Well my workflow goes like this:
- receive script or synopsis for animation from writer.
- illustrate all of the important characters and the scenes they act in.
- receive audio like voice acting and sound effects from artist.
- Create animatic to help the writer and I figure out what works and what doesnt.
After this two things can happen...the one thing that has happened repeatedly is this though:
Writer hates his script and I am forced to toss my animatic and await the script once more. All the way back to step one.
The other thing that can happen is this:
- After review and modifications are made, animation begins.
- Key poses are laid out based on positions in finished animatic. (sometimes no changes are made at all, but in others the pose was incorrect or weak and needs to be changed)
- Keyframes are then laid out to define the action more (typically results in an animation of 4's)
- Breakdowns of the keyframes are made to help set the midpoint for easing.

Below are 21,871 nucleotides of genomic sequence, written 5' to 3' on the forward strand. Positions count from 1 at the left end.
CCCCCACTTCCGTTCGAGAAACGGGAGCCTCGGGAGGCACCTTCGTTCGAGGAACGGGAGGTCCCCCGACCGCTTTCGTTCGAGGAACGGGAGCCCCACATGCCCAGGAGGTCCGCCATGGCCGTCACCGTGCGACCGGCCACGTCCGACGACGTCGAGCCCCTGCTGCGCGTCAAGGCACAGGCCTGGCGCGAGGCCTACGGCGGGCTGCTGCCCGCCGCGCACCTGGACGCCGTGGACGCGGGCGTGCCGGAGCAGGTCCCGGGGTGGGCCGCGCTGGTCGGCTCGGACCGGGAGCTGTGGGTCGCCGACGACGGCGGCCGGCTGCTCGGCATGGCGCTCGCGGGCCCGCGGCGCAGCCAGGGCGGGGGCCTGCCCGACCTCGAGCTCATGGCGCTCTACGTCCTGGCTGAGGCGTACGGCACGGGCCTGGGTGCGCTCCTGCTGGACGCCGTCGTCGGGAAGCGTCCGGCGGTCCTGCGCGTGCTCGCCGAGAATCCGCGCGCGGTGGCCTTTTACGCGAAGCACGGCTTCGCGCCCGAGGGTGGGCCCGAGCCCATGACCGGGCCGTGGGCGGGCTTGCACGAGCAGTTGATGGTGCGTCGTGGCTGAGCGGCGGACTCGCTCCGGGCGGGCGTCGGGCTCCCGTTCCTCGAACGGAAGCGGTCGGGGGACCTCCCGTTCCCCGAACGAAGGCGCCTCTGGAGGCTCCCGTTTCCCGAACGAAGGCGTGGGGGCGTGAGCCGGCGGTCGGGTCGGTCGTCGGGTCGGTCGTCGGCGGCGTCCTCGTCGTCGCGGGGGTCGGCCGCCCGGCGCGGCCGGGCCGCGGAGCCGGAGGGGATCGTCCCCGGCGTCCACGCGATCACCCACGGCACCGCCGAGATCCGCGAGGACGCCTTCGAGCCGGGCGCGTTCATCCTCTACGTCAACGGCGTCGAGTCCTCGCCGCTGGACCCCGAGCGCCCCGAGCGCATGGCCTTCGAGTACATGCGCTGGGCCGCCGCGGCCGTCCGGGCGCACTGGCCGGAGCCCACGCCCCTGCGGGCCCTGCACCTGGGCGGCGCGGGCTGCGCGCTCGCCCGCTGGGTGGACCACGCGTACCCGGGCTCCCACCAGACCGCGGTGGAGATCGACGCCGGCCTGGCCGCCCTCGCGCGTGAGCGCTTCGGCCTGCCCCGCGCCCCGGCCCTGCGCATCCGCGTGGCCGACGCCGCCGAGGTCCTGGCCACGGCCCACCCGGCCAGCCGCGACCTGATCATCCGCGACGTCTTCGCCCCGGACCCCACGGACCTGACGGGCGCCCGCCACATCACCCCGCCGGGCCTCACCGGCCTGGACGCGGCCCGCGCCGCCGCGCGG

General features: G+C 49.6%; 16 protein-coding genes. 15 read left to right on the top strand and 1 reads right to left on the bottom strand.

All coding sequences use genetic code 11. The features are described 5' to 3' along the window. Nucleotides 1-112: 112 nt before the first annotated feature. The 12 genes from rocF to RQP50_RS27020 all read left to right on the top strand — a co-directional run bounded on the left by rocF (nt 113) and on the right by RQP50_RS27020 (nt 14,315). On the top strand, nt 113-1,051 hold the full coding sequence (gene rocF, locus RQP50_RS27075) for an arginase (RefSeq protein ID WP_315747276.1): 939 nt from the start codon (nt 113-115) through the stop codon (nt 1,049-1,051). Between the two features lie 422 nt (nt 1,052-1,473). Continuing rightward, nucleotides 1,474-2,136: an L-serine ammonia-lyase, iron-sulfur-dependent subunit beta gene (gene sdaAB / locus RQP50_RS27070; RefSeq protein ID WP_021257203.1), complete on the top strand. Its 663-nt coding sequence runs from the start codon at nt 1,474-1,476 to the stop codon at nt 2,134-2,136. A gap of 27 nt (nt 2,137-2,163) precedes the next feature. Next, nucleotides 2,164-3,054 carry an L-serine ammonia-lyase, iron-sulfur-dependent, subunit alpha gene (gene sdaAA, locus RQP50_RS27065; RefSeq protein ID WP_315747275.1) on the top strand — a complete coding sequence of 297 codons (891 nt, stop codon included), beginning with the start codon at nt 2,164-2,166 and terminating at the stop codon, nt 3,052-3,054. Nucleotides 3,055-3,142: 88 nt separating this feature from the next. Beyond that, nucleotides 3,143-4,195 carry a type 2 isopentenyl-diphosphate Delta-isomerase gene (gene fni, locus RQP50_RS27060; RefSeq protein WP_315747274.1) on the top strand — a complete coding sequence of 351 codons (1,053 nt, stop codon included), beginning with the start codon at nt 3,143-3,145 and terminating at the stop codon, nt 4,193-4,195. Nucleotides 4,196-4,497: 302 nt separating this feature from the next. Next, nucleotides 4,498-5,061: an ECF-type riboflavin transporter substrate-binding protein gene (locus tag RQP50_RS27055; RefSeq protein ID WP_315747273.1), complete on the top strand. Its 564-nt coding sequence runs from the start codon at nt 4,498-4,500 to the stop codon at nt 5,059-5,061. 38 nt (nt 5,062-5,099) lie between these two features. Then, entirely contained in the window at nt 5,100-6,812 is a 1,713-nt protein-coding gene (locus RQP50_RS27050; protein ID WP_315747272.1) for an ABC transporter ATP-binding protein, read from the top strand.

- Finally inbetweens are added. Here I do straight-ahead animation and keep a keen eye on the easing to keep things smooth.
This is where my current project, the Bloodines animation was halted. About 3 full poses in (key pose, keyframes, breakdowns, and inbetweens added), the writer presented the animatic to his family, and none of them found it funny. So...he scrapped it and I had to toss all of my work, lol. Oh well.
Anyways after all of that is laid out, then I go back over all of the frames with clear, defined linework and finally add color and shading. It takes a while to animate this way, but you will never find more perfectly timed action than with this method, I say. Also Richard Williams, so eat it nay-sayers.